Sir Michael Moritz leads the way to fundraising success for Norwood

5 April 2016

More than 200 professionals from across the banking, investment, law, real estate, business and tech sectors gathered on Monday at the Norwood Business and Entrepreneurs Breakfast Network to hear from one of Silicon Valley’s top dealmakers, venture capitalist Sir Michael Moritz KBE.

The event, held at the Rosewood London and sponsored by Harris and Trotter LLP chartered accountants, raised over £100,000 for the charity, which supports vulnerable children and their families, children with special educational needs and people with learning disabilities.

Sir Michael shared his take on the investment landscape with the audience, touching on everything from WhatsApp, Uber and promising British start-ups, to the personal qualities tech founders need if they want to be the next Steve Jobs or Bill Gates.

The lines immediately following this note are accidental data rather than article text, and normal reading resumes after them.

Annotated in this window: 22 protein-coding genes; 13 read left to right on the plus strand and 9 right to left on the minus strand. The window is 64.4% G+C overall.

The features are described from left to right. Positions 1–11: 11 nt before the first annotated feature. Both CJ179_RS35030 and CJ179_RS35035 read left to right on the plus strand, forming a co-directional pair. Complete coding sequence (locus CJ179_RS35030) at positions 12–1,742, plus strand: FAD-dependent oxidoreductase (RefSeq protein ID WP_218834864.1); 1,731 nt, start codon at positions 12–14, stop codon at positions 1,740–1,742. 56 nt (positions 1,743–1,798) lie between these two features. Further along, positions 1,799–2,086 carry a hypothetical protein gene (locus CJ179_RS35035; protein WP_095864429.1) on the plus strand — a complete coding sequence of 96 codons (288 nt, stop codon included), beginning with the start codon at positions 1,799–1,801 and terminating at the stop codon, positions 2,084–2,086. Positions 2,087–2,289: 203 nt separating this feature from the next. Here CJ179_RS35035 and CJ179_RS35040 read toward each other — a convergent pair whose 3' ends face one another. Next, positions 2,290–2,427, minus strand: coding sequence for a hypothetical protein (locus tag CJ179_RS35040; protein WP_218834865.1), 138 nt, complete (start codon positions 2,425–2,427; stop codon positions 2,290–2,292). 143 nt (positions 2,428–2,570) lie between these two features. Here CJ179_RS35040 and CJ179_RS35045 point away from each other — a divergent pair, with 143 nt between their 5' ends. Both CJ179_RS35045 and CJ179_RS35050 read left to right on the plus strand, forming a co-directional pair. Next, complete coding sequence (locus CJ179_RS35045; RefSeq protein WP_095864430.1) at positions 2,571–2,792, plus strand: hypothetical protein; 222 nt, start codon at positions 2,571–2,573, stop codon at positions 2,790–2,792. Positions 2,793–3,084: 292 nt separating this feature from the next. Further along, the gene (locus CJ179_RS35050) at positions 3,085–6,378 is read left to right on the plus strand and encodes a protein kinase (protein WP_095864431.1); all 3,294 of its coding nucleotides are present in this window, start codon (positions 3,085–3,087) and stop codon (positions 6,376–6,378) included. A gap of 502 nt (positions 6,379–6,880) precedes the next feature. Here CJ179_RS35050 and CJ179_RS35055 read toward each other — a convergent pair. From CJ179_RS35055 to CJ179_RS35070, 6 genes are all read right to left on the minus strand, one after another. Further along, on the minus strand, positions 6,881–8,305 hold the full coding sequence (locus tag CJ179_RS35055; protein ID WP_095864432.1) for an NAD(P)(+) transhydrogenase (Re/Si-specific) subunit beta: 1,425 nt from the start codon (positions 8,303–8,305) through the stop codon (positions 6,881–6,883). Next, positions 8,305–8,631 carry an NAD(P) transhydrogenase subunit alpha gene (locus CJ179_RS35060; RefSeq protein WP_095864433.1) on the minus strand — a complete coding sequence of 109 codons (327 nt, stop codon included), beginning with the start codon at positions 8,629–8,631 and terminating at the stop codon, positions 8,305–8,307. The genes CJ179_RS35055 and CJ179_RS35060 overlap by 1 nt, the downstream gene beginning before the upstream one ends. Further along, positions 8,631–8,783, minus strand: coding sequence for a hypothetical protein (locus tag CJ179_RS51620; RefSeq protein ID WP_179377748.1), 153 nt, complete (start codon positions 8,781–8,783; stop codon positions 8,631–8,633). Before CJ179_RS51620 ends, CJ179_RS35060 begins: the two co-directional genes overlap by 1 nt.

Sir Michael Jonathan Moritz KBE is a Welsh-born venture capitalist with Sequoia Capital in Menlo Park, California in Silicon Valley, a former member of the board of directors of Google, a philanthropist and author. In 2015 he published Leading, a leadership manual co-authored with legendary Manchester United manager Sir Alex Ferguson.

Speaking after the event Sir Michael Moritz said: "This was a wonderful morning with a room full of very enthusiastic backers of Norwood — such an incredible noble cause and I was happy to come and play a very small part.

"It’s easy for us who have an easy life to forget about those less fortunate. Norwood embraces and cherishes and takes care of people who, through no fault of their own, have serious disadvantages and aren’t able to navigate through life with the same sort of ease as the rest of us — it’s a terrific, caring organisation."

Norwood’s Business and Entrepreneurs Breakfast Network Co Chair Neville Newman said: "The theme of the day was very much about opportunity. The money raised today will do a tremendous amount of good, increasing opportunities for children, families and adults with learning disabilities to live their lives to the full."